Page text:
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Notwithstanding the common name, the foliage of Indian Tobacco should be neither chewed nor smoked as it is highly acrid and toxic. While Indian Tobacco is an annual, other Lobelia spp. (Lobelias) in Illinois are perennials with larger flowers. Indian Tobacco resembles Lobelia spicata (Pale-Spiked Lobelia), but the latter has slightly larger flowers (up to ½" long) and its stems have shorter hairs or they are glabrous. Another species, Lobelia kalmii (Kalm's Lobelia), occurs in various wetlands and is uncommon in Illinois. It has larger flowers, more narrow leaves, and lacks spreading hairs on its stems. Indian Tobacco is distinctive because its calyxes become conspicuously inflated from the developing seed capsules; this makes it relatively easy to identify. The calyxes of other Lobelias don't inflate after the corollas of their flowers have withered away.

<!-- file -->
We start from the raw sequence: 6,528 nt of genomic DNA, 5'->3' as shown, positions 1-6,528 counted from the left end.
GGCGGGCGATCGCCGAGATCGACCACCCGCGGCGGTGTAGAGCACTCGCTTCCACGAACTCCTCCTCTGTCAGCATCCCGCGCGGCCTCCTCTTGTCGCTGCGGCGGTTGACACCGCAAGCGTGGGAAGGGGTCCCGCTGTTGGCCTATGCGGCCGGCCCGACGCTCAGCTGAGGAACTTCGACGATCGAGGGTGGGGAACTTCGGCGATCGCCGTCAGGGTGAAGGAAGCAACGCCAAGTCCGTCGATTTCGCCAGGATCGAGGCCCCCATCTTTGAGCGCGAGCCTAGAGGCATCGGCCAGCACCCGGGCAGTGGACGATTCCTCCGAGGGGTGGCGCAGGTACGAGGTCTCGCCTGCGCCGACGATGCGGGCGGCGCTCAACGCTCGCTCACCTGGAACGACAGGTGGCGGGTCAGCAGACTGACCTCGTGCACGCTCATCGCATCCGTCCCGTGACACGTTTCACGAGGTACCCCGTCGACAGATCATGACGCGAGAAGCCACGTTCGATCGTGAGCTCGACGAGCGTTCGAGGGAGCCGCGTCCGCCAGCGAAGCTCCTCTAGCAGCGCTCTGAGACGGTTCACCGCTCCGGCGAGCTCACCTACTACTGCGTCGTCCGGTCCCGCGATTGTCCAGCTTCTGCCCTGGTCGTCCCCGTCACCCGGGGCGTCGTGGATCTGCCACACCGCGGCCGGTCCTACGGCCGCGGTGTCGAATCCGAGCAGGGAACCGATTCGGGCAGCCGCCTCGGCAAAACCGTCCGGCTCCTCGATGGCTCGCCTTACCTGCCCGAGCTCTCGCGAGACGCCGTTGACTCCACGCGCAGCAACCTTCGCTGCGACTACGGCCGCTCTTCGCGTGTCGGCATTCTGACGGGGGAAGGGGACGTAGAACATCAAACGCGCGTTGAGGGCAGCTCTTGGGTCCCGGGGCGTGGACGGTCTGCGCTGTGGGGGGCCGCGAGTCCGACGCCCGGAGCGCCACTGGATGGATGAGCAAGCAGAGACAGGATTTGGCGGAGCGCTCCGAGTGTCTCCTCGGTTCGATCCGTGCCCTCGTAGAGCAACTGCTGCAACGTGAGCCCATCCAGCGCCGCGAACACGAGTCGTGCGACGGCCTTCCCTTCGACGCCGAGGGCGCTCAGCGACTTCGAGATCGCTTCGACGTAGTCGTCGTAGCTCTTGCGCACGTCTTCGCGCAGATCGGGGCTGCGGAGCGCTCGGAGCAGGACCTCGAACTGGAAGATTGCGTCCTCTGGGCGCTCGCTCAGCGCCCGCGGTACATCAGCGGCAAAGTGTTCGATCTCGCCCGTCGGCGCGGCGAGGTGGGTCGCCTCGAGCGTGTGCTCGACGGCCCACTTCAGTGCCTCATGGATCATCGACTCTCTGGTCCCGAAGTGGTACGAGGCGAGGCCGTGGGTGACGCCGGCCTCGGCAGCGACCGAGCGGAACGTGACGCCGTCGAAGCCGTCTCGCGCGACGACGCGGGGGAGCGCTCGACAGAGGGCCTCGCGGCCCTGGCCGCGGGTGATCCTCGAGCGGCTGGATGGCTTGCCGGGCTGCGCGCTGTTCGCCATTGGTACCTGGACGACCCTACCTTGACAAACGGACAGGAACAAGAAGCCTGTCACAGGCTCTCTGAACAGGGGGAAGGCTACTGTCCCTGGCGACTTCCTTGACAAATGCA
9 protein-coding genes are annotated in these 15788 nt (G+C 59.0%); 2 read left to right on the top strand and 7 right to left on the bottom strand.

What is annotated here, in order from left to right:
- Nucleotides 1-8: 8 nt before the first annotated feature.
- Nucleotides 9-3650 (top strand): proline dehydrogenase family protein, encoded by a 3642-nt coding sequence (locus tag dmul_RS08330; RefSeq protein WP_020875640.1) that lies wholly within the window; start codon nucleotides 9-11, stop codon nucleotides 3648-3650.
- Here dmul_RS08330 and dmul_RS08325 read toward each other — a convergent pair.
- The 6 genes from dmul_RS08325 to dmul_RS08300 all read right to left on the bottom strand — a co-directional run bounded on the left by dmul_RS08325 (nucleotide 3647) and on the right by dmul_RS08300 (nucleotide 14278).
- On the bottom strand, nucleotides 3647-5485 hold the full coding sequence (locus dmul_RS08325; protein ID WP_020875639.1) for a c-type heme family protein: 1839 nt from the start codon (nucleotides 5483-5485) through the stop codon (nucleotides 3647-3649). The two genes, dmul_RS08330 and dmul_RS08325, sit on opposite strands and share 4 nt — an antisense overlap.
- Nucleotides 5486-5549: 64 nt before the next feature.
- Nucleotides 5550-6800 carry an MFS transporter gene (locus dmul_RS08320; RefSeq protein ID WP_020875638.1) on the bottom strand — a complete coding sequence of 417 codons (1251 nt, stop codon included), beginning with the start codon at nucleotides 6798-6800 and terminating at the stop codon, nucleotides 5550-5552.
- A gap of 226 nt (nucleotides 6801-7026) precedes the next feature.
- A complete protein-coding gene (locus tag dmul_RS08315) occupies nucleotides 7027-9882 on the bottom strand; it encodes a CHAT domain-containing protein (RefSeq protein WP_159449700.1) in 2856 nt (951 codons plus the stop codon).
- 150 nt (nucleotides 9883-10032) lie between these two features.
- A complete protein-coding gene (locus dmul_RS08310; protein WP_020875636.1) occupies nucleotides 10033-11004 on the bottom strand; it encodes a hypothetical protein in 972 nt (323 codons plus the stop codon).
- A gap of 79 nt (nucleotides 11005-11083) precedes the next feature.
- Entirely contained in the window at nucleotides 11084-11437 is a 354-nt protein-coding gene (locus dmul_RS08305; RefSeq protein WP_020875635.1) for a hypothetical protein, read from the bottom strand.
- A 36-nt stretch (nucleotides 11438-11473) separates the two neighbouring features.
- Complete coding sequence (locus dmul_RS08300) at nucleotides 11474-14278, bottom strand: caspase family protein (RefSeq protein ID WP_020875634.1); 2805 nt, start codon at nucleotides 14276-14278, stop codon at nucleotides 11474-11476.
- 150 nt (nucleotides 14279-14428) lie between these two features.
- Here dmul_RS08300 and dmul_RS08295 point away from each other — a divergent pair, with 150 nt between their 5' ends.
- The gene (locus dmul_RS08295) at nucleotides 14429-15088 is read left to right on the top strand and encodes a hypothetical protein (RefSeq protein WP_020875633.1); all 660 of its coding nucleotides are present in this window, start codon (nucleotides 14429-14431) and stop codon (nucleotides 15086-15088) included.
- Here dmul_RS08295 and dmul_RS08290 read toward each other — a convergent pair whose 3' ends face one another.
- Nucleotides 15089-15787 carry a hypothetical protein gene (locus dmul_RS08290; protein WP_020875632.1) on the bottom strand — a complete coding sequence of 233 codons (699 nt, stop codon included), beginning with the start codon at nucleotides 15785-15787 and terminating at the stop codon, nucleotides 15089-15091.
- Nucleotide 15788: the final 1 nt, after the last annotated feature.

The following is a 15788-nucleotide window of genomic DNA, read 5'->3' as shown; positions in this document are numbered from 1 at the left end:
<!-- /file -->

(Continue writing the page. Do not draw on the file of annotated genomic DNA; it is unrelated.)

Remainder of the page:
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© John Hilty

Source: Illinois Wildflowers

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